Iberianature Forum

Iberian geography, history, geology, environment and climate => Geography and geology => Topic started by: lucy on February 19, 2008, 12:09 PM

Title: stone huts
Post by: lucy on February 19, 2008, 12:09 PM
I've just posted a couple of photos from a trip to Asturias last summer of a braña in the natural park of Somiedo.

http://www.iberianatureforum.com/index.php?action=gallery;sa=view;id=168

http://www.iberianatureforum.com/index.php?action=gallery;sa=view;id=169


Nick S. also has a stone pastoral hut from the Sierra de Gata

http://www.iberianatureforum.com/index.php?action=gallery;sa=view;id=130
Title: Re: stone huts
Post by: Simon on February 19, 2008, 13:55 PM
Hi Lucy and Nick et al,

There's now a heritage trail around the Tarragones and baix Caqmp commarcas based on the old stone huts - makes a change from Santes Creus!

Simon
Title: Re: stone huts
Post by: Spanish Footsteps on February 19, 2008, 14:27 PM
Hola amigos

What do you call them in your area??  In Soria we call them CHOZOS.

alfredo
Title: Re: stone huts
Post by: Clive on February 19, 2008, 14:54 PM
Hi all,

Thank you Lucy for starting this topic... It is exactly what I hoped for whilst fiddling around with the gallery idea..

In this part of Andalucia they are also referred to as "Chozos" Normally they are circular built and not square and always had a roof made of tree heather Erica arboria, Brezo blanco in Spanish

I wonder how many names we can come up with for these structures?

Clive
Title: Re: stone huts
Post by: Spanish Footsteps on February 19, 2008, 17:56 PM
Hola amigos

We have the 2 kinds here, round and made of stone all the way (egg shaped) and also square ones too.  I will see if I can get a few photos together of the different types. 

alfredo
Title: Re: stone huts
Post by: nick on February 19, 2008, 19:38 PM
That is remararkable Alfredo.
Title: Re: stone huts
Post by: Spanish Footsteps on February 19, 2008, 22:07 PM
Many of the 'egg' shaped chozos in Soria have caved in, however there are still some examples that have been preserved, although never used anymore.
Its amazing how small they are.
alfredo
Title: Re: stone huts
Post by: nick on February 20, 2008, 00:37 AM
Lucy, I've moved yer 'uts 'ere.

http://www.iberianatureforum.com/index.php?action=gallery;cat=37

Alfredo,

Could you upload your Sorian hut as well. It would be in good company.
Title: Re: stone huts
Post by: Technopat on February 20, 2008, 01:13 AM
Greetings All,
Interesting thread unravelling here. Particularly struck by alfredo's one which looks as if it's been strategically located (and built tall) so as to be seen from a distance.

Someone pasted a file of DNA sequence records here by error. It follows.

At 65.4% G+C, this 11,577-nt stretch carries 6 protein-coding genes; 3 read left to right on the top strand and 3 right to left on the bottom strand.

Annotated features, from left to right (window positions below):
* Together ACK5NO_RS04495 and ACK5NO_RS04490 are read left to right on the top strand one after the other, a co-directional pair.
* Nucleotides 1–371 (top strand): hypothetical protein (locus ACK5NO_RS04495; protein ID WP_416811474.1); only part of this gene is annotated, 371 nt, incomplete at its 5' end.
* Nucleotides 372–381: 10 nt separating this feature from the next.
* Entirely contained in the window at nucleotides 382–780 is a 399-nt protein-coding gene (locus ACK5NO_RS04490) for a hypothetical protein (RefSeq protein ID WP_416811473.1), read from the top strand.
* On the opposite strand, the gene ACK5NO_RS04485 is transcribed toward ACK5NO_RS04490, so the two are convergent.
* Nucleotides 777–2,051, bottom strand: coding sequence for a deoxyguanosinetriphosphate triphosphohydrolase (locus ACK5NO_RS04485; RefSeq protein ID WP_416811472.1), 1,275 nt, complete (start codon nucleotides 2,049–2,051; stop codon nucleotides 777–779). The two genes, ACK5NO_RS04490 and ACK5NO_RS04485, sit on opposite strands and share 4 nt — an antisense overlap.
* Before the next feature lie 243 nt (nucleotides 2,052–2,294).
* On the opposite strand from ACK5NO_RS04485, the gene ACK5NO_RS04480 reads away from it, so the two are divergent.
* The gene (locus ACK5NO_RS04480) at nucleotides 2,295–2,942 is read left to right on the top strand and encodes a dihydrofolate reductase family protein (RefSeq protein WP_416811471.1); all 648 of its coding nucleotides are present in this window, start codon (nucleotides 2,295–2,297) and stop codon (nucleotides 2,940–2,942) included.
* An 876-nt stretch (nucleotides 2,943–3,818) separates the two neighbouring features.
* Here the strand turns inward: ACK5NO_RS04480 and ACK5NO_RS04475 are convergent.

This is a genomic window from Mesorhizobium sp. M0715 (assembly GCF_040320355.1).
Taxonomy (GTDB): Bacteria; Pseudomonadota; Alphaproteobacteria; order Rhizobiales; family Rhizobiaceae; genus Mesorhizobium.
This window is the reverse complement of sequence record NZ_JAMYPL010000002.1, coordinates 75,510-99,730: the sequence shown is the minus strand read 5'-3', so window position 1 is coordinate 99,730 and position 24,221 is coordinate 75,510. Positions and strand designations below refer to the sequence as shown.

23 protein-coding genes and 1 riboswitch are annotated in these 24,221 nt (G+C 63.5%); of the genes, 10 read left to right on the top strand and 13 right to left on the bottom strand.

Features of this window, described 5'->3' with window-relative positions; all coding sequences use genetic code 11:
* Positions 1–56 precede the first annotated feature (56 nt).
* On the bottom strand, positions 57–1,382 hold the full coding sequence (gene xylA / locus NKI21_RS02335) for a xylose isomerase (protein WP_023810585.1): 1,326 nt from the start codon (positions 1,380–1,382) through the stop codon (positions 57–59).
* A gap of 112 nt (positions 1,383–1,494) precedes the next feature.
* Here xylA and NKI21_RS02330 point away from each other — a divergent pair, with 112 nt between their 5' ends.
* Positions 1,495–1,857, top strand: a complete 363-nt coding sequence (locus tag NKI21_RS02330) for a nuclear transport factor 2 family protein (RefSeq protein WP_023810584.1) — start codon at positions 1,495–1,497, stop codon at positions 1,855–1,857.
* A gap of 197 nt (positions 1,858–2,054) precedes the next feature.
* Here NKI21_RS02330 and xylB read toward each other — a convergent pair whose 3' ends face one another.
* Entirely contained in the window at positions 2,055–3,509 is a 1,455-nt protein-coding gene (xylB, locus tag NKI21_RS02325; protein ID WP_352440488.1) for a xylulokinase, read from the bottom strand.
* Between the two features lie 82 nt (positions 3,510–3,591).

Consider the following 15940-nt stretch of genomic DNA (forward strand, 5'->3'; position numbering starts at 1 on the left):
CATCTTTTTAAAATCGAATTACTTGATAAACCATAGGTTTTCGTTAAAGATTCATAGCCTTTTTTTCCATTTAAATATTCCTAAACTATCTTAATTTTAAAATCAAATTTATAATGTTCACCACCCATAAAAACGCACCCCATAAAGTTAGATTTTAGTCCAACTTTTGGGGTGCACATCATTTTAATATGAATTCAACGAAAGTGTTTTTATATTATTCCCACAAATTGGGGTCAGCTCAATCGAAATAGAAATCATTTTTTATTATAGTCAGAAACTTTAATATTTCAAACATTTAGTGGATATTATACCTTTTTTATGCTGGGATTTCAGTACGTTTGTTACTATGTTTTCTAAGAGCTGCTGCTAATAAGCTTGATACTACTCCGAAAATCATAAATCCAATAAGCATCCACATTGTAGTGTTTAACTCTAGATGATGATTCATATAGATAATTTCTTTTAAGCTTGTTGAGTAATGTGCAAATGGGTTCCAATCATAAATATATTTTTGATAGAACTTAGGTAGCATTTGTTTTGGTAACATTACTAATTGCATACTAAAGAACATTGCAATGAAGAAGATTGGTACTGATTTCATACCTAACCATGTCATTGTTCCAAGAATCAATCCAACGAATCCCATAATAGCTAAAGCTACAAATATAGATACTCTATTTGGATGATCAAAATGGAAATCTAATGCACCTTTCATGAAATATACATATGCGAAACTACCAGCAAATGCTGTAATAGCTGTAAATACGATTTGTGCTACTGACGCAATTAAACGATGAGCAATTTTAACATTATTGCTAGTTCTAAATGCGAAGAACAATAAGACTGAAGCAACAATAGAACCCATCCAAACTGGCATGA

Re. Simon's heritage trail, does it follow the disused cañadas?

I knew of choza:

Quote
(Del gall. o port. choza).
1. f. cabaña (? construcción rústica).
Real Academia Española © Todos los derechos reservados

and the same source gives chozo as a small choza

Regs.,
Technopat
Title: Re: stone huts
Post by: Technopat on February 20, 2008, 01:19 AM
PS.
Can someone jog my memory (can't remember if I read it at iberianatureforum or elsewhere): why are round constructions more efficient when erected as stand-alone buildings (I suppose in ever-increasing villages requiring buildings erected next to each other straight(-ish) walls make more sense ...)?
Title: Re: stone huts
Post by: lisa on February 20, 2008, 08:29 AM
Dispensing with the need for a roof? Easier to build? So the whole structure effectively becomes a roof?
Title: Re: stone huts
Post by: Spanish Footsteps on February 20, 2008, 09:39 AM
Thats right, the Igloo effect.
Title: Re: stone huts
Post by: lisa on February 20, 2008, 14:08 PM
Sturdy in strong winds too then? I found this blog where apparently they're called Pallozas, pallaza o casas de teito. (http://reinolvidado.blogspot.com/2006/11/pallozas-pallaza-o-casas-de-teito.html) The first two being Galician names and the latter from León.
Title: Re: stone huts
Post by: Technopat on February 20, 2008, 18:26 PM
Greetings Lisa and All,
Thanks for that interesting link.

Does casa de teito mean what I think it means?  :technodevil:  - as in Galicia's http://es.wikipedia.org/wiki/Queso_de_tetilla ...

Regs.,
Technopat

PS.
Sp. wikipedia also gives teitel or teitu:
http://es.wikipedia.org/wiki/Teito
Title: Re: stone huts
Post by: Technopat on February 20, 2008, 18:28 PM
No corners for dust to gather in ... :)
Title: Re: stone huts
Post by: lisa on February 21, 2008, 12:43 PM
Only if they're small  :biggrin:
Title: Re: stone huts
Post by: Jill on February 23, 2008, 17:48 PM
Round structures are always stronger than square ones. Hence, the Greeks had round columns, and Heinz make round tin cans.

But I'm not sure about the roof. A domed stone roof must surely be far harder to build than one made from wood and tiles. I would imagine that these huts and the igloos are both built that way for the same reason: no wood was available.

How old are these stone huts?
Title: Re: stone huts
Post by: Spanish Footsteps on February 24, 2008, 14:40 PM
Hola

I cant speak for the whole of Spain, but  I believe the dome huts in Soria are built that way to stop the roof caving in with the winter snows.

Many of the large majadas (barns) structures which have losa (flagstone roof) have caved in as a result of the harsh snows in the past.  As Arab style terracotta tiles were not available here, only flagstone slabs.  In Soria you can tell the date of a structure by the windows, roof, Chimney and main door, flagstone structures are at least 150 years old.

alfredo
Title: Re: stone huts
Post by: steveT on February 25, 2008, 21:32 PM
You've also got the Castros of Galicia ....... I visited one years ago on the coast - coastal erosion had undermind part of the settlement. I think they were round ..... the roofs were missing if I remember correctly .....perhaps some were made of domed rock? I do'nt think they had been in the settlement I saw mind.

steveT